TfL's commissioner Mike Brown, London's Mayor Sadiq Khan and deputy Mayor Val Shawcross have all turned their backs on London's Black cabs. 

Cabbies complain that TfL bosses and the Mayors Office have failed to meet them to discuss threats to the trade such as the proliferation of minicabs using Uber and similar apps.

Last month Mayor of London Sadiq Khan Lied when he gave this answer to a question tabled by UKIP AM David Kurten: "In my Taxi and Private Hire Action Plan, I committed to review engagement arrangements with the taxi trade. 

"Key trade bodies were involved in discussions about the new arrangements and these have recently been put in place (there have been no all trade discussions for 8 months).

"As part of this new plan, the major trade representatives have the opportunity to meet with my Transport Commissioner, Mike Brown, along with other senior representatives within TfL providing a direct route to the relevant operational teams". (Another lie as Mike Brown continues to cancel meetings with the trade giving no explanation)

This statement is completely untrue. Mike Brown has cancelled the last three trade meetings and given no explanation other than he was 'unavailable'.

Deputy Mayor for Transport, Val Shawcross, (who when a GLA councillors was a staunch Taxi trade supporter) suddenly became unavailable and stopped meeting trade representatives soon after her appointment.

The protest -called by the London Cab Drivers Club (LCDC) and supported by the Independant Taxi Alliance (ITA), Dads Defending Daughters, The Real LTDA and the Mayfair Mob- took the form of a large flash demo, organised and publicised on social media over night. 

Police estimate over four hundred Taxi drivers turned up and bought the area to a complete standstill. Many more Taxis were caught up in the surrounding gridlock.


The target was 230 Blackfriars House, nicknamed Rachael Grundy house by London's cabbies in honour of the £140 an hour prostitute, with whom former TfL commissioner Sir Peter Hendy had a widely publicised adulterous affair.

The protests started at 4pm and at first, police were slow to act. After 30 minutes, a motorcycle traffic unit turned up and to everyone's surprise drove along the lines of black cabs saying "if you move up, we can get more Taxis into the area of the protest. Drivers were told they could block the road between Stamford Street and Palestra. 

Unfortunately, because of the short notice, there were no placards, but these will be available at the next and subsequent demos (TBA)


Drivers were told they could park up and they did, which gave them opera unity to talk to the public who were very interested in why drivers felt the need to protest. Virtually all of the people spoken to appeared to support the drivers, even those waiting for buses which had been diverted. 

Again taxis drivers showed compassion as a disable boy and his mother were taken home by a volunteer cabby free of charge, when the found waiting at one of the bus stops close to Palestra.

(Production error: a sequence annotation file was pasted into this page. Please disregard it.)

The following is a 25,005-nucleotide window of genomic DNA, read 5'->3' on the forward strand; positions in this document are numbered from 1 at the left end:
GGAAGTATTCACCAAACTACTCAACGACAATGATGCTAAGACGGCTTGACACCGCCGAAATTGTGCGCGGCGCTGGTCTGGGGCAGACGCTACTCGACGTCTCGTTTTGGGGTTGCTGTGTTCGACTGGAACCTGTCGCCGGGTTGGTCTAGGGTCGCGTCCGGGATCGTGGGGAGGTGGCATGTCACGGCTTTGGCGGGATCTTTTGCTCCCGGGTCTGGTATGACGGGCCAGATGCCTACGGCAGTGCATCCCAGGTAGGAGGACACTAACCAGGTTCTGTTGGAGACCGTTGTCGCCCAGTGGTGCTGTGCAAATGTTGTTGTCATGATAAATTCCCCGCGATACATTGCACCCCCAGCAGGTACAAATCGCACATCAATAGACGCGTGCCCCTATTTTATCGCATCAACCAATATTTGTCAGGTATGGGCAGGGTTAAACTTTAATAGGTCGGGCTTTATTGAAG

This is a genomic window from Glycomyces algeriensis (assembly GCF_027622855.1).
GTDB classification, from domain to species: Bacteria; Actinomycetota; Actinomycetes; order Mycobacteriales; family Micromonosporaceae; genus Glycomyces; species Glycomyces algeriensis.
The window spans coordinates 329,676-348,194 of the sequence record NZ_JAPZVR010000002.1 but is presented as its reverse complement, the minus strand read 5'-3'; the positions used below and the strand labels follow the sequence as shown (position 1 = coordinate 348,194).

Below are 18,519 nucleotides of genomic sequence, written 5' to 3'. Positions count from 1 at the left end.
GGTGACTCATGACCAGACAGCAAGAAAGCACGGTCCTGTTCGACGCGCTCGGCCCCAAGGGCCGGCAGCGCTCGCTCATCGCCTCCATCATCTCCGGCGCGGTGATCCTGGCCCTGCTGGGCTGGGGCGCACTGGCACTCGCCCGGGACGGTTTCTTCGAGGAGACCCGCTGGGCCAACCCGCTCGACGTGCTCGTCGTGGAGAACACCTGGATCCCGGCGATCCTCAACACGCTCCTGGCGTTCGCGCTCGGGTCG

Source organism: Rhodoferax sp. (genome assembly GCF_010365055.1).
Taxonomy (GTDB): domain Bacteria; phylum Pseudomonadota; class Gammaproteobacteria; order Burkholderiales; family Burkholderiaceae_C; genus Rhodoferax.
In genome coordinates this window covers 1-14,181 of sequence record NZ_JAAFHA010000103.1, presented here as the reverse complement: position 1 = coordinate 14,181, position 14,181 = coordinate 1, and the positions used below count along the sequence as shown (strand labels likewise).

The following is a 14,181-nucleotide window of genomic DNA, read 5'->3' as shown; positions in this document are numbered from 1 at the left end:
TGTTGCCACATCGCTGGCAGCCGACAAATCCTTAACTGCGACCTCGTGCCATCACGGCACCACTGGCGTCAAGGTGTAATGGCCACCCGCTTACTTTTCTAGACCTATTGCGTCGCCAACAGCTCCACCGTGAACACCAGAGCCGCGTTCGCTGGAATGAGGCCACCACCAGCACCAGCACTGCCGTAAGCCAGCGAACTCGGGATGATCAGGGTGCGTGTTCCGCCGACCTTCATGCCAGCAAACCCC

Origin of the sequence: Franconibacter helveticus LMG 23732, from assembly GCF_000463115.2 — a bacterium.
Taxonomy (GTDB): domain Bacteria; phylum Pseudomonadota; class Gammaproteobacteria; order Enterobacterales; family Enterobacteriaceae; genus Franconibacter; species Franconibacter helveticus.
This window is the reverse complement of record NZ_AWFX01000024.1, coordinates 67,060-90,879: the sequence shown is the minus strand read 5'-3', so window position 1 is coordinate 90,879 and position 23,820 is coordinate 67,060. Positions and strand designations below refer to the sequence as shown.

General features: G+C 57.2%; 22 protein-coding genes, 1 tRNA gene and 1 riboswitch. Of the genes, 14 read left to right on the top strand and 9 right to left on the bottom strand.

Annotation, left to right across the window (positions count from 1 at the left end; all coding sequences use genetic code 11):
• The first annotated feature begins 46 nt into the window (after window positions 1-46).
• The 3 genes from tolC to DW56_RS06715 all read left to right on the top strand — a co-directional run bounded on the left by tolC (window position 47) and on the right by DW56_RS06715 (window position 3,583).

All in all, the demo was continued without incident, except when a female compliance officer was found taking Taxi details. I approached the officer and asked to see her RIPA (Regulation of Investigatory Powers Act 2000). 

I told her if she carried on without the permit I would call over a police officer and have her arrested. She then called in and was told to return to Palestra. 

The overhaul behaviour from the drivers was impeccable and the police were helpful and very supportive. It was a great turnout for a flash demo, considering the timeframe, but make no mistake we will be back and next time, we will be given more notice.


It was great to see my old friend Tony making his own protest outside Palestra.

   


    TFL LICENSING DANGEROUS DRIVERS

You really couldn't make this up. An Uber car, caught in the demo outside 230 Blackfriars Road, TfL's Taxi and Licensing department, decided to:
Mount the pavement almost knocking over protesting Taxi drivers
Drive along a segregated cycle lane, almost hitting a surprised cyclist coming towards him.
Remounts pavement and exits via Burrell Street. 

Nothing new here, he's had plenty of practise

    



Sunday, July 02, 2017

London Uber Sex Assault Shame...New Freedom Of Information Request, Shows Its Getting Worse.


More bad news is on the way for driver and rider matching service Uber: hot on the heels of revelations about their drivers having to sleep in their cars, vehicles moving hundreds of miles from their licensed areas to look for business, the impasse over the company getting its operator’s licence renewed in London, and the departure of CEO Travis Kalanick, have come the figures on sexual assaults by London’s Uber drivers.

And those numbers not only look bad, but all indications suggest that they are getting worse. On top of that, the figures will be receiving much wider circulation tomorrow when the Daily Mail hits breakfast tables and news stands, as the statistics have caught the eye of hack Guy Adams. He has been on Uber’s case ever since the legendarily foul mouthed Paul Dacre decided that the company’s behaviour had incurred his displeasure.